Public opinion about climate change is slipping away from the grasp of the Fourth Estate, to the chagrin of advocates of the theory of manmade global warming.
As the U.S. Senate prepares to consider enormously expensive cap-and-trade legislation, supposedly aimed at curbing alleged global warming caused by man-made emissions, scientists and policy makers at a conference in Chicago heard from experts in various scientific fields challenging the crumbling assumptions that have provided the foundation for global-warming alarmism.
Industry and government officials continue their desperate efforts to contain an oil leak in the Gulf of Mexico that began on April 20 with an explosion on the Deepwater Horizon oil rig, claiming 11 lives. Representatives from the three major companies involved in the accident — Transocean Ltd., BP America, and Global Business Lines — testified earlier this week before the U.S. Senate Committee on Energy and Natural Resources. Transocean built the rig, BP was its leaseholder and operator, and Global Business Lines supplied the cement used to encase and seal the oil well. Each company blamed the others for failure to follow appropriate procedures and safety precautions.
Three weeks after the oil rig Deepwater Horizon exploded, the response team is still working to contain three leaks spewing oil into the Gulf of Mexico. The rig was owned by the offshore drilling contractor Transocean, Ltd., and the oil company BP leased and operated it. Both companies are working with nearly a dozen federal agencies as part of the Deepwater Horizon Response Unified Command. So far containment efforts have been fruitless because of the depth and extent of the leaks.
The Vatican will help fund a research study into the potential use of adult stem cells to treat intestinal and possibly other diseases, officials announced April 23. The research study, now in a preliminary stage, is being carried out by a group of American and Italian scientists led by the University of Maryland's School of Medicine.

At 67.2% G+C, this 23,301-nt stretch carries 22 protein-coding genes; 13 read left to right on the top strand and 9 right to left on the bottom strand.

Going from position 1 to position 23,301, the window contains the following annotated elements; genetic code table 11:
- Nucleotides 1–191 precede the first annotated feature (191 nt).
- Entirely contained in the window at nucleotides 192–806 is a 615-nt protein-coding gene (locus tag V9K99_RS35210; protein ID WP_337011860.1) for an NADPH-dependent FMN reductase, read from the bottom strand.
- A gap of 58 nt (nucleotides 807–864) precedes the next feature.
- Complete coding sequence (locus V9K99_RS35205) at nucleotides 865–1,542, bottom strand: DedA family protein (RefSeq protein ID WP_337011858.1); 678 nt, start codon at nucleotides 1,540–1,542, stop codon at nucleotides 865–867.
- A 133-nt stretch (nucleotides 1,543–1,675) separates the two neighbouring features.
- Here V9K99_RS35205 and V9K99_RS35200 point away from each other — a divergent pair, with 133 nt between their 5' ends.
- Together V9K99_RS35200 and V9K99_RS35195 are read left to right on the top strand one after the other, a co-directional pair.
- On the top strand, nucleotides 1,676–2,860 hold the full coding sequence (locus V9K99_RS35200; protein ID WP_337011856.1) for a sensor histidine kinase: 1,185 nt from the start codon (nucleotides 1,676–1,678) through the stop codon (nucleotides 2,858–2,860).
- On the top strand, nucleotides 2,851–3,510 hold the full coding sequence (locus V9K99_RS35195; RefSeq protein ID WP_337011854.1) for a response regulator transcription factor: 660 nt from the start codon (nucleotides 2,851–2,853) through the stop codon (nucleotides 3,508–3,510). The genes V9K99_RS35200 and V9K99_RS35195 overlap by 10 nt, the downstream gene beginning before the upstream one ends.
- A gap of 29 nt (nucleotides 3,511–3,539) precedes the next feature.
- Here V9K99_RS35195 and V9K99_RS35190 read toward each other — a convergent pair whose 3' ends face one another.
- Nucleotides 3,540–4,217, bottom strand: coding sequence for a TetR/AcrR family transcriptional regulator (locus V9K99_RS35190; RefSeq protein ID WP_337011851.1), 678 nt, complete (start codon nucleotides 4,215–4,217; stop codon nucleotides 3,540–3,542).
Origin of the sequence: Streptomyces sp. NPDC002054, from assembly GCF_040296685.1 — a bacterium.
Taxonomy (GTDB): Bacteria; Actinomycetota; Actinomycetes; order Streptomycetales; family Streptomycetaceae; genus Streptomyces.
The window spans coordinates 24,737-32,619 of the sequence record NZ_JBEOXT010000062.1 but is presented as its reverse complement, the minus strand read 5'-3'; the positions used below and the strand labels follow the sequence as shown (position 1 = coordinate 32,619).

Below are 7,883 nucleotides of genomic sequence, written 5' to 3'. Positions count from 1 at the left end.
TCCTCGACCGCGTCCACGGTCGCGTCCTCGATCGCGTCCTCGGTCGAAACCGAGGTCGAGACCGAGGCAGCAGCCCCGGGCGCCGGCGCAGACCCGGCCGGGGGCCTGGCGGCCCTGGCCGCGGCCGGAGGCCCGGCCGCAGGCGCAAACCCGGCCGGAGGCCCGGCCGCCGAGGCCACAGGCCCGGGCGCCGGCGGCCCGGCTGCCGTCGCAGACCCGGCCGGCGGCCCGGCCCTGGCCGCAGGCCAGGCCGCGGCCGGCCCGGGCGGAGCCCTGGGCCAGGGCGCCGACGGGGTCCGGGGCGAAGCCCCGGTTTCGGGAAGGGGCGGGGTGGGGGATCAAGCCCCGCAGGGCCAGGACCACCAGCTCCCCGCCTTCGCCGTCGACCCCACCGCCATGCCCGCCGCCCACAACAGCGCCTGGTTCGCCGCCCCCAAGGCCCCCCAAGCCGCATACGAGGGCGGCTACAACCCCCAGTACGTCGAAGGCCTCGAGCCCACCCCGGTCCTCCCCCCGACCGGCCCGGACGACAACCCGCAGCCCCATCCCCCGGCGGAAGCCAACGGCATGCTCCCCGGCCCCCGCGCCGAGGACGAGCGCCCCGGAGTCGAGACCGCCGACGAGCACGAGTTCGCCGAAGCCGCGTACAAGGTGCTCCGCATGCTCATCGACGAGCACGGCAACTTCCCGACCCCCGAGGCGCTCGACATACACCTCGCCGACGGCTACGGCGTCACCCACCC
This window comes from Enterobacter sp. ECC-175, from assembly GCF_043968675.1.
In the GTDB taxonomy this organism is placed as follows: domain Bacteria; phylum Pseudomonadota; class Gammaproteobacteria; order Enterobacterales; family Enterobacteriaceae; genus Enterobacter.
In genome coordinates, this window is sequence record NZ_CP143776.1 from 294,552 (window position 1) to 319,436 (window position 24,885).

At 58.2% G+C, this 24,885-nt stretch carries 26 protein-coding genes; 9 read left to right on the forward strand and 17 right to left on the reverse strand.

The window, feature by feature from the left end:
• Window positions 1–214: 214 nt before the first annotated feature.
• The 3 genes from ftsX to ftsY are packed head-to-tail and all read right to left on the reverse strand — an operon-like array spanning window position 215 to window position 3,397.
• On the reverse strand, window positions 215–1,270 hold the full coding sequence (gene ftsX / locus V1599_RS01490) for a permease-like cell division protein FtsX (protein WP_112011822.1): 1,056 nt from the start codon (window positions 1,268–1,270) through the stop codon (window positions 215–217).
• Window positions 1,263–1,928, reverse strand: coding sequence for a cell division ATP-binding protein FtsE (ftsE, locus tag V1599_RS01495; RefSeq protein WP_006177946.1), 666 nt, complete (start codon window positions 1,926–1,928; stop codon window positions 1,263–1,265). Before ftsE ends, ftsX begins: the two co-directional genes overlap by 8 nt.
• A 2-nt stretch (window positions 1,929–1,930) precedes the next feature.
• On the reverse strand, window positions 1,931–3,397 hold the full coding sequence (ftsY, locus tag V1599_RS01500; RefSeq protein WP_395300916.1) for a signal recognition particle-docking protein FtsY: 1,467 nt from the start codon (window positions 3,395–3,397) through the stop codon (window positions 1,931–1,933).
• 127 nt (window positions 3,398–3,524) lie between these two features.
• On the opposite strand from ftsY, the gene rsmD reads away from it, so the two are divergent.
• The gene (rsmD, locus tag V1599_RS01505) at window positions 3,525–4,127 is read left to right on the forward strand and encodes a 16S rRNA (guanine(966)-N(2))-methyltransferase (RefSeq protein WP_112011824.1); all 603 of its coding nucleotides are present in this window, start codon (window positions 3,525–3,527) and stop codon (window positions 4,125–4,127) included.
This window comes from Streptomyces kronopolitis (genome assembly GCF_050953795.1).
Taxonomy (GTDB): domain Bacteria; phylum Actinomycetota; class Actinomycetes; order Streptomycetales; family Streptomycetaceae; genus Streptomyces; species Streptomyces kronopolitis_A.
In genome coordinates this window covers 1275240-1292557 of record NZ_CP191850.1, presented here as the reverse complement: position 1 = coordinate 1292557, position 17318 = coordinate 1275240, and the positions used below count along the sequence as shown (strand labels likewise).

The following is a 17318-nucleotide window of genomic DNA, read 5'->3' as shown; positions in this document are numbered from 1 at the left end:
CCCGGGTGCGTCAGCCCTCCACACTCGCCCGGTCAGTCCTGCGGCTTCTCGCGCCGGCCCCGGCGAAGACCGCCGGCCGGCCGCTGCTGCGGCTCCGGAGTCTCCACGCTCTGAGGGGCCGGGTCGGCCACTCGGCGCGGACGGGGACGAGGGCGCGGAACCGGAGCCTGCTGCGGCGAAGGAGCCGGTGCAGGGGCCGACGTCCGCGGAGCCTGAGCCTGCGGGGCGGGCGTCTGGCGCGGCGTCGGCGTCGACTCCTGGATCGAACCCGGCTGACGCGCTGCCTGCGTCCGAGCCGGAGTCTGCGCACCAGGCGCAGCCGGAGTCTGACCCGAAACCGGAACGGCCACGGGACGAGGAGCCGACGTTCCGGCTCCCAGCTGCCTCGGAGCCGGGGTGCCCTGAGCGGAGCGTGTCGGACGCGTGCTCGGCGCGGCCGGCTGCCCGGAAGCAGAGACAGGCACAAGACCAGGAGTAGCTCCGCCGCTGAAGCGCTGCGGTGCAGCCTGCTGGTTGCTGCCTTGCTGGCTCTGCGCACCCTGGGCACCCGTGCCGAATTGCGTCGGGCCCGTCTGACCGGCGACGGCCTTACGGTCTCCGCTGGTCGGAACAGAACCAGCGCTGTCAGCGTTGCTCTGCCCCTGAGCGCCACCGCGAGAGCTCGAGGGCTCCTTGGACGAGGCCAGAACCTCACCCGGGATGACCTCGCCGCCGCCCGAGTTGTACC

For millions of environmental activists the Compact Fuorescent Light bulb (CFL) has become a popular mascot rivaling the World Wildlife Fund's panda bear symbol. Corporations, governments, and NGOs have jumped on board General Electric's green CFL bandwagon, singing the praises of the now-familiar curly lamps.
Be nice to the tree huggers today: It has been a rough year for the jolly green juggernaut since the last Earth Day, and like something out of The Travels of Sir John Mandeville, the extreme edge of the environmental movement has been throwing itself beneath the wheels of climate change.
With the COP16 climate-change summit underway in Cancun, the scaremongering over global warming is reaching preposterous new heights as so-called “leaders” warn of humanity’s impending doom — unless, of course, all nations agree to global carbon taxes and other statist measures.
The Heartland Institute's fourth International Conference on Climate Change is scheduled to take place in Chicago May 16-18 and will feature more than 27 foreign experts from a dozen nations.